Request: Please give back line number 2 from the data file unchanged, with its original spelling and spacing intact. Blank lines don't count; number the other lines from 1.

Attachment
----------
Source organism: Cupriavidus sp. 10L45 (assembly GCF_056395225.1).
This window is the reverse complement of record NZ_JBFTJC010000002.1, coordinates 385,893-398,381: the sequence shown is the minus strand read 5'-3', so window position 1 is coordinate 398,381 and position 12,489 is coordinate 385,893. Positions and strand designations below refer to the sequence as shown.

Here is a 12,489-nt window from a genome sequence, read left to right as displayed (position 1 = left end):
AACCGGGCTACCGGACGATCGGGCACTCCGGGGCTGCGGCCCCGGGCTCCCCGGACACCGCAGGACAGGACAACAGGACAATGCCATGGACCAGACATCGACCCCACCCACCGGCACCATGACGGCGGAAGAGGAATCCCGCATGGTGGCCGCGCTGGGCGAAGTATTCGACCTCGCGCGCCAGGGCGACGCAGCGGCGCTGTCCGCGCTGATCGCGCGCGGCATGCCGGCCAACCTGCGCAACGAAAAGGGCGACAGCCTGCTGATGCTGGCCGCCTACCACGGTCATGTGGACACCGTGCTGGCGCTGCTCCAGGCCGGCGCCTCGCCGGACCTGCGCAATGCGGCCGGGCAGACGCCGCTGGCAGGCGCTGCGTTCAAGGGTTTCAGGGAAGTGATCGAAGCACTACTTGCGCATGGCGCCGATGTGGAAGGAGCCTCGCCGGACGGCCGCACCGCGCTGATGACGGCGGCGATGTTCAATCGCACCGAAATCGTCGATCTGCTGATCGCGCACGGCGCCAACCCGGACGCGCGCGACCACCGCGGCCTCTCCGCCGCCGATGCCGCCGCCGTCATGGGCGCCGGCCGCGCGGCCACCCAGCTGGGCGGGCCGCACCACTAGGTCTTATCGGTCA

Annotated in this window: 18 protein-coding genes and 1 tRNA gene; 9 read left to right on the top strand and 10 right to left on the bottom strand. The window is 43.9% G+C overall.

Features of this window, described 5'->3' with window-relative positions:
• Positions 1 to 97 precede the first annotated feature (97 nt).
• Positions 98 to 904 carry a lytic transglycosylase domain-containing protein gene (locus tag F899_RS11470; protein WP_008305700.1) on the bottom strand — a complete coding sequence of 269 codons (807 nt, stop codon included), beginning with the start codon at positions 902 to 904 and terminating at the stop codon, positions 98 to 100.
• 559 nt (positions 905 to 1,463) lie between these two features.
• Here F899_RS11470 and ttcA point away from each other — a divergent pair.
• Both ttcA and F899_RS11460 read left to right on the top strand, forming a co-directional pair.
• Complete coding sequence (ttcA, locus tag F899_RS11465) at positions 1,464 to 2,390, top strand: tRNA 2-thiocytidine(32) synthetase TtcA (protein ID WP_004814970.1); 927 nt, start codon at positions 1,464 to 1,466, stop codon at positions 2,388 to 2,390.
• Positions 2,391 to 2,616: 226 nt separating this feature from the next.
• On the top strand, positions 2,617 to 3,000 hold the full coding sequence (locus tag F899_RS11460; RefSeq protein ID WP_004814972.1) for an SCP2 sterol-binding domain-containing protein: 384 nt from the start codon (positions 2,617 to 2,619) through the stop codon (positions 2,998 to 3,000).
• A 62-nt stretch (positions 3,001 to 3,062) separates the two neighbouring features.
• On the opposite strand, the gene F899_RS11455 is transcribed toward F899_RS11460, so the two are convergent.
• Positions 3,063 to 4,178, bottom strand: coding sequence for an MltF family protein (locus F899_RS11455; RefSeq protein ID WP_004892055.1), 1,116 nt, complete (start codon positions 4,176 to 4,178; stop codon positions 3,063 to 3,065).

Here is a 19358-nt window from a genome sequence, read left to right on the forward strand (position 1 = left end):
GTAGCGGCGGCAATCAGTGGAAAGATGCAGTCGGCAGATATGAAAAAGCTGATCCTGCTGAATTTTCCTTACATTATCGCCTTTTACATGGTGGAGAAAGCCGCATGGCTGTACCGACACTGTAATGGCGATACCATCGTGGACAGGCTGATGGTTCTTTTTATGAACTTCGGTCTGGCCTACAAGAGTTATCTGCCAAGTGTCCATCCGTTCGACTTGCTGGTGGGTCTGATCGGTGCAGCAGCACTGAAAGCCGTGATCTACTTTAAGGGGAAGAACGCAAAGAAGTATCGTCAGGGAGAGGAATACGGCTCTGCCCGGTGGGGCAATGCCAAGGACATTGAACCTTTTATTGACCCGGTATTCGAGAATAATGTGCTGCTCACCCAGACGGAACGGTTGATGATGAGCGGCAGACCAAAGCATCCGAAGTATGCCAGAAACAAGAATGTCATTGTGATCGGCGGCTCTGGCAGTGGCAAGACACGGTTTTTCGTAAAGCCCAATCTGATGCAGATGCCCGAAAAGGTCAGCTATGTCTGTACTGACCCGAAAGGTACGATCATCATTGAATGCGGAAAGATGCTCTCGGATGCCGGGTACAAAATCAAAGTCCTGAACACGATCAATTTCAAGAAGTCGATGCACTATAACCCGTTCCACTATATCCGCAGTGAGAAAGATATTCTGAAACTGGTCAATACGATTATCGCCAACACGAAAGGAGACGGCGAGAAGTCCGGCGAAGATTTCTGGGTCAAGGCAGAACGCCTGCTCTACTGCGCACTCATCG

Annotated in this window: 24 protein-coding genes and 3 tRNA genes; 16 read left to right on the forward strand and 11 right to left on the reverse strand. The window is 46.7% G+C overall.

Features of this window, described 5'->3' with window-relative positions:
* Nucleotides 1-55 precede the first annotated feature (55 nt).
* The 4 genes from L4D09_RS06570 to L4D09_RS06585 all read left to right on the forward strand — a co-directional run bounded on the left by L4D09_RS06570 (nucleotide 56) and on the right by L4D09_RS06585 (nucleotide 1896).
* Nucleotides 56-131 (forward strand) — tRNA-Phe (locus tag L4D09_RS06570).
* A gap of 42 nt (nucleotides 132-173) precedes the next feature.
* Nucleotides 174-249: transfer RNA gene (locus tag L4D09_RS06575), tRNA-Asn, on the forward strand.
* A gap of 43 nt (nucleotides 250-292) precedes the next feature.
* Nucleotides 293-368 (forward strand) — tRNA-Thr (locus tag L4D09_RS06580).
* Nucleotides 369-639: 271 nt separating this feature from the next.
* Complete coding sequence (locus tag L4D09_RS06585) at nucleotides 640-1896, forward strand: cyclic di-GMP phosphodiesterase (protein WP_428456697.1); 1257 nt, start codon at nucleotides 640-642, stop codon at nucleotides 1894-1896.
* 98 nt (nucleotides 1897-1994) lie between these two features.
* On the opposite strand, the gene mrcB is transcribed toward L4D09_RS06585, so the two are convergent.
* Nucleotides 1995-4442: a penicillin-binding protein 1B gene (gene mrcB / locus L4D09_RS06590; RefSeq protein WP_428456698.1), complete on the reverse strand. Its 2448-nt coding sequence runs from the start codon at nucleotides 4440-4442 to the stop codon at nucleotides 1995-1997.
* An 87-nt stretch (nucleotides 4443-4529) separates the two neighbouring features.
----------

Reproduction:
This window is the reverse complement of record NZ_JBFTJC010000002.1, coordinates 385,893-398,381: the sequence shown is the minus strand read 5'-3', so window position 1 is coordinate 398,381 and position 12,489 is coordinate 385,893. Positions and strand designations below refer to the sequence as shown.